The agglomeration of the pulverulent material for building up the granules to the desired size is obtained in the method according to the invention by increasing the water content in the fluidized bed to 35 to 45% by weight, preferably to 38 to 40% by weight. For this purpose, the water content can be increased either during the spraying process itself, when the major part of the desired quantity of extract substances has already been sprayed on, or when spraying-on of the extract substances has been completed. In a particularly advantageous embodiment of the method, the major part of the solution, which contains the extract substances and the binder, for example 75 to 85% by volume, depending on the concentration of extract substances, of the total volume of the solution to be sprayed on, is sprayed on under the conditions which are indicated above and which do not lead to agglomeration of the mixed material, whereas, while the remaining part of the solution volume is sprayed on, the temperature of the fluidizing gas flowing in is lowered and/or the spraying rate is increased, so that a greater quantity of water is sprayed in than can be evaporated simultaneously and, consequently, the water content of the fluidized bed rises to the value required for agglomerating and granulating.

It is also possible, however, to spray on the total solution volume under conditions which do not lead to agglomeration, and then to increase the water content in the fluidized bed to the value required for granulation by spraying in pure water.

As soon as the water content in the fluidized bed exceeds a value of about 35% by weight, agglomeration starts and even, uniform granules are produced.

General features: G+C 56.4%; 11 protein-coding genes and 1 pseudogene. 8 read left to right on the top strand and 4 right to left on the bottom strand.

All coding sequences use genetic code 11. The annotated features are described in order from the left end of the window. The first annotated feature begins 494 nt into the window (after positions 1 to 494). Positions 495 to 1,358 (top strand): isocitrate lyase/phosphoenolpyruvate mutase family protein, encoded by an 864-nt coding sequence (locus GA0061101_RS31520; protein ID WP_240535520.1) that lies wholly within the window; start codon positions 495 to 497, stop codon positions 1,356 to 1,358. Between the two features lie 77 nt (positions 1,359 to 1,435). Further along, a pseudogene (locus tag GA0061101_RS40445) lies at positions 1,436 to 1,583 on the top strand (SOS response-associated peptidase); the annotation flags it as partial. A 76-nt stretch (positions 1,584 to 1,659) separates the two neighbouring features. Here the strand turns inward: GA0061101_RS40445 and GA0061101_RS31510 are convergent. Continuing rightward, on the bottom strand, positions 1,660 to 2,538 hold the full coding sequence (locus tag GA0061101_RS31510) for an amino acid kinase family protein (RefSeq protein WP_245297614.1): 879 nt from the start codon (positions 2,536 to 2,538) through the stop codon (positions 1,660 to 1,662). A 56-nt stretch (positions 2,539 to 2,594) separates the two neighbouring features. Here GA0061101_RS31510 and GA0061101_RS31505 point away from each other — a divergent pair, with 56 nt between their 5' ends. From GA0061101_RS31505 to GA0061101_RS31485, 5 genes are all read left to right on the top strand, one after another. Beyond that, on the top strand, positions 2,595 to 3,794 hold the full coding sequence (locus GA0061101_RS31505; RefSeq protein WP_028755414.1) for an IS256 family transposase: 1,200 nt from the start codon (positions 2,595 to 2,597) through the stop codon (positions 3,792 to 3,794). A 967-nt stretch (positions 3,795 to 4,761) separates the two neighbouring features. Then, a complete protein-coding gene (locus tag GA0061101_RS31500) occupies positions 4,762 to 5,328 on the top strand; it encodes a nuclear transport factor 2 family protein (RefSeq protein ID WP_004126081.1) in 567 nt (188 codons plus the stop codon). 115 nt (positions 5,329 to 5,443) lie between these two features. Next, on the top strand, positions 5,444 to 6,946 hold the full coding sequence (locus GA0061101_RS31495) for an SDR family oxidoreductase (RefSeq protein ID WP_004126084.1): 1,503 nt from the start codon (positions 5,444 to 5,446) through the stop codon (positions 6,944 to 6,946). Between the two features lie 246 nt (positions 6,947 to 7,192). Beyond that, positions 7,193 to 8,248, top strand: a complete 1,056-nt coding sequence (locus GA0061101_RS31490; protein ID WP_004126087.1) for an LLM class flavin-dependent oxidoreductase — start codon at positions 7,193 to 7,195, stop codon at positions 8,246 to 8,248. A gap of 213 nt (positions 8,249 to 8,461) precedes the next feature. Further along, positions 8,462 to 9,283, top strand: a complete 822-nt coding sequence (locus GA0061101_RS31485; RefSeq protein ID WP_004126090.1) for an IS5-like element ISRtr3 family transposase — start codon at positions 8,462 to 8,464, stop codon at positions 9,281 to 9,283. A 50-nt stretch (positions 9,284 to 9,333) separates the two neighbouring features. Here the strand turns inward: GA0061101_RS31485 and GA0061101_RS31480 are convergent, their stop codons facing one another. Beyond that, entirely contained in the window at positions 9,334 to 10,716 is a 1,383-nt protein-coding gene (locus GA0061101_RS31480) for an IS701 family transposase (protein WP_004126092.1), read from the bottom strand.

During the entire granulation step, a water content within the limits indicated above is maintained in the fluidized-bed material. Depending on the adjustment of the water content, granules which have a diameter in the range from 0.03 to 2 mm, preferably 0.05 to 1 mm, can be obtained reproducibly by the method according to the invention.

When granules of the desired size have formed, the drying phase is started by raising the temperature of the fluidizing gas. The temperature of the fluidizing gas is here advantageously selected such that, for mild treatment of the extract substances, the granule temperature in the fluidized bed does not exceed 30 to 32 C. Drying is finished as soon as the granule temperature rises. To remove the residual water, the temperature of the granules can be allowed to rise for a short period, for example 5 to 15 minutes, to 40 to 45 C., advantageously 40 to 43 C., without adversely affecting the stability of the extract substances and the quality of the granules. In this way, granules with a maximum water content of about 1.5 to 3% by weight, relative to the total weight, are obtained.

The method according to the invention is efficient, simple and easily reproducible. The production of 58 kg of dry granules, ready for compression, from the aqueous concentrate of the extract substances from deproteinized calves blood takes, for example, only about 7 hours in continuous operation, whereas freeze-drying of the same quantity, carried out according to the state of the art, alone takes about 7 to 9 days.